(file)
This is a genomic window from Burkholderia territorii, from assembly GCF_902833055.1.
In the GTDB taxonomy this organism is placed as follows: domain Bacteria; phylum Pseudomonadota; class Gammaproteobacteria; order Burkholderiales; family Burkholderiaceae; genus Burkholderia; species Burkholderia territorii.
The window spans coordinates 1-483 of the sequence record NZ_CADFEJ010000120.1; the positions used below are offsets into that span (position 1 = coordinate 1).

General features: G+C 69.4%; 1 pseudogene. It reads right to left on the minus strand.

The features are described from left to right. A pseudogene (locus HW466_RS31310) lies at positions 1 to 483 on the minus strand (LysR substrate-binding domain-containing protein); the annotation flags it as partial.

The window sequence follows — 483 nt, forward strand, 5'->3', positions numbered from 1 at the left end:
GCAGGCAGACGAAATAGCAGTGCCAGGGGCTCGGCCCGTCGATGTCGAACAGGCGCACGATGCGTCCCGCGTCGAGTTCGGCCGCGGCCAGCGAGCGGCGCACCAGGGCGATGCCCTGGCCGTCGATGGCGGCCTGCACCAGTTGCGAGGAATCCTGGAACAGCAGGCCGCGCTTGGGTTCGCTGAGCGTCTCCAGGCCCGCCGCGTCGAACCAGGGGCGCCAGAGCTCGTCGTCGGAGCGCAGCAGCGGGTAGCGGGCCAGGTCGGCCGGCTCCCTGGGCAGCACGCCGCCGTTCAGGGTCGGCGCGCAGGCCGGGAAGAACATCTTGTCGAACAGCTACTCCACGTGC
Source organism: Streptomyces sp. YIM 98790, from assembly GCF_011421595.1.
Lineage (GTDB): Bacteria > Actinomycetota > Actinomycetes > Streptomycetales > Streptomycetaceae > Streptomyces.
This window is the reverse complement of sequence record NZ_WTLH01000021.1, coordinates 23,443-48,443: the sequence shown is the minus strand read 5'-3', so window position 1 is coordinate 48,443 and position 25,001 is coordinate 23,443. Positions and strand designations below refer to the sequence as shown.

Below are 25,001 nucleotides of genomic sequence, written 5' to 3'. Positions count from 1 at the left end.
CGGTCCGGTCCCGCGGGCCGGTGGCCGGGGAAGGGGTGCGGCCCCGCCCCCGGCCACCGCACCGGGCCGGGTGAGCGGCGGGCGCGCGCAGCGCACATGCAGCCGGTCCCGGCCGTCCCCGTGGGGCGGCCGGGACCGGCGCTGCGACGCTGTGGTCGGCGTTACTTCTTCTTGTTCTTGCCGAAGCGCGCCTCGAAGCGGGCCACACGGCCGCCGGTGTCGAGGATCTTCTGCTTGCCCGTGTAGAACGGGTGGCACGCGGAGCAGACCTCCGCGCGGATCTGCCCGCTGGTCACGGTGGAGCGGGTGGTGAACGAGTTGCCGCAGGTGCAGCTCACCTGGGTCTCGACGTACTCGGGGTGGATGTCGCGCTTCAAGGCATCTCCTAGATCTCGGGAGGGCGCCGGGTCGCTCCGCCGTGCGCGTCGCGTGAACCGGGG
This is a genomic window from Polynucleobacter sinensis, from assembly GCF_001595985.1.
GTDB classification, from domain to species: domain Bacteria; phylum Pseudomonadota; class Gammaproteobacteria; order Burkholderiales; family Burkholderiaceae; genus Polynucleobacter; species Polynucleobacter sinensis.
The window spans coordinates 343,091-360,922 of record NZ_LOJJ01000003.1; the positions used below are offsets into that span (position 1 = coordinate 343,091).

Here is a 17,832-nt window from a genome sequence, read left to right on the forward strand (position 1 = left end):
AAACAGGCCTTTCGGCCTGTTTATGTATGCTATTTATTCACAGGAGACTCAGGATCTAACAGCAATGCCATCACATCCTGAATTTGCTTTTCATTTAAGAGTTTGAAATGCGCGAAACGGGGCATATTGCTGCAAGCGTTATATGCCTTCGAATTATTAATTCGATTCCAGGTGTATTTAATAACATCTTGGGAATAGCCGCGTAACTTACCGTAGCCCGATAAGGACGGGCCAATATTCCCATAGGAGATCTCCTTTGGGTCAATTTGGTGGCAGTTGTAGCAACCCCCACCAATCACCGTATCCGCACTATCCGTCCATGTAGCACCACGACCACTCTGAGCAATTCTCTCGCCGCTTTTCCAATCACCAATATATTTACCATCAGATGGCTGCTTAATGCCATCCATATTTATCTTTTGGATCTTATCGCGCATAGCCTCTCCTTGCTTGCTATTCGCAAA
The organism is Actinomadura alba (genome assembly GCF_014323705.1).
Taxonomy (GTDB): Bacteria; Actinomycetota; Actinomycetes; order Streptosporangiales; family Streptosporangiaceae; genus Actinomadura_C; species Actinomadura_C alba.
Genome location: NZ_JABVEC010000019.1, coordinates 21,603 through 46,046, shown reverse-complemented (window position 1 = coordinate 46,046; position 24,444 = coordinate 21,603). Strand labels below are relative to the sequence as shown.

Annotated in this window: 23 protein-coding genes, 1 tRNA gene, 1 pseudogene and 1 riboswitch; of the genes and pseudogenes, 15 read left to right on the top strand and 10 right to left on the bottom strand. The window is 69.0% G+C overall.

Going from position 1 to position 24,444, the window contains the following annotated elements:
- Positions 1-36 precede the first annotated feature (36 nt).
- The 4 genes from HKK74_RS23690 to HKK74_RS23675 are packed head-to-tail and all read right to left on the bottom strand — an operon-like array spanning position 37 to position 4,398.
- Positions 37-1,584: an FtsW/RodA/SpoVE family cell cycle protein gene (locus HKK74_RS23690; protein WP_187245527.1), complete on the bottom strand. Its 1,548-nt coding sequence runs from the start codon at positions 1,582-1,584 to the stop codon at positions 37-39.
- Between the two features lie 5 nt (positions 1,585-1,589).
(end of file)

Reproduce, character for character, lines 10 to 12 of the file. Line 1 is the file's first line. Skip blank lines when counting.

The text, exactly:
This window is the reverse complement of sequence record NZ_WTLH01000021.1, coordinates 23,443-48,443: the sequence shown is the minus strand read 5'-3', so window position 1 is coordinate 48,443 and position 25,001 is coordinate 23,443. Positions and strand designations below refer to the sequence as shown.

Below are 25,001 nucleotides of genomic sequence, written 5' to 3'. Positions count from 1 at the left end.
CGGTCCGGTCCCGCGGGCCGGTGGCCGGGGAAGGGGTGCGGCCCCGCCCCCGGCCACCGCACCGGGCCGGGTGAGCGGCGGGCGCGCGCAGCGCACATGCAGCCGGTCCCGGCCGTCCCCGTGGGGCGGCCGGGACCGGCGCTGCGACGCTGTGGTCGGCGTTACTTCTTCTTGTTCTTGCCGAAGCGCGCCTCGAAGCGGGCCACACGGCCGCCGGTGTCGAGGATCTTCTGCTTGCCCGTGTAGAACGGGTGGCACGCGGAGCAGACCTCCGCGCGGATCTGCCCGCTGGTCACGGTGGAGCGGGTGGTGAACGAGTTGCCGCAGGTGCAGCTCACCTGGGTCTCGACGTACTCGGGGTGGATGTCGCGCTTCAAGGCATCTCCTAGATCTCGGGAGGGCGCCGGGTCGCTCCGCCGTGCGCGTCGCGTGAACCGGGG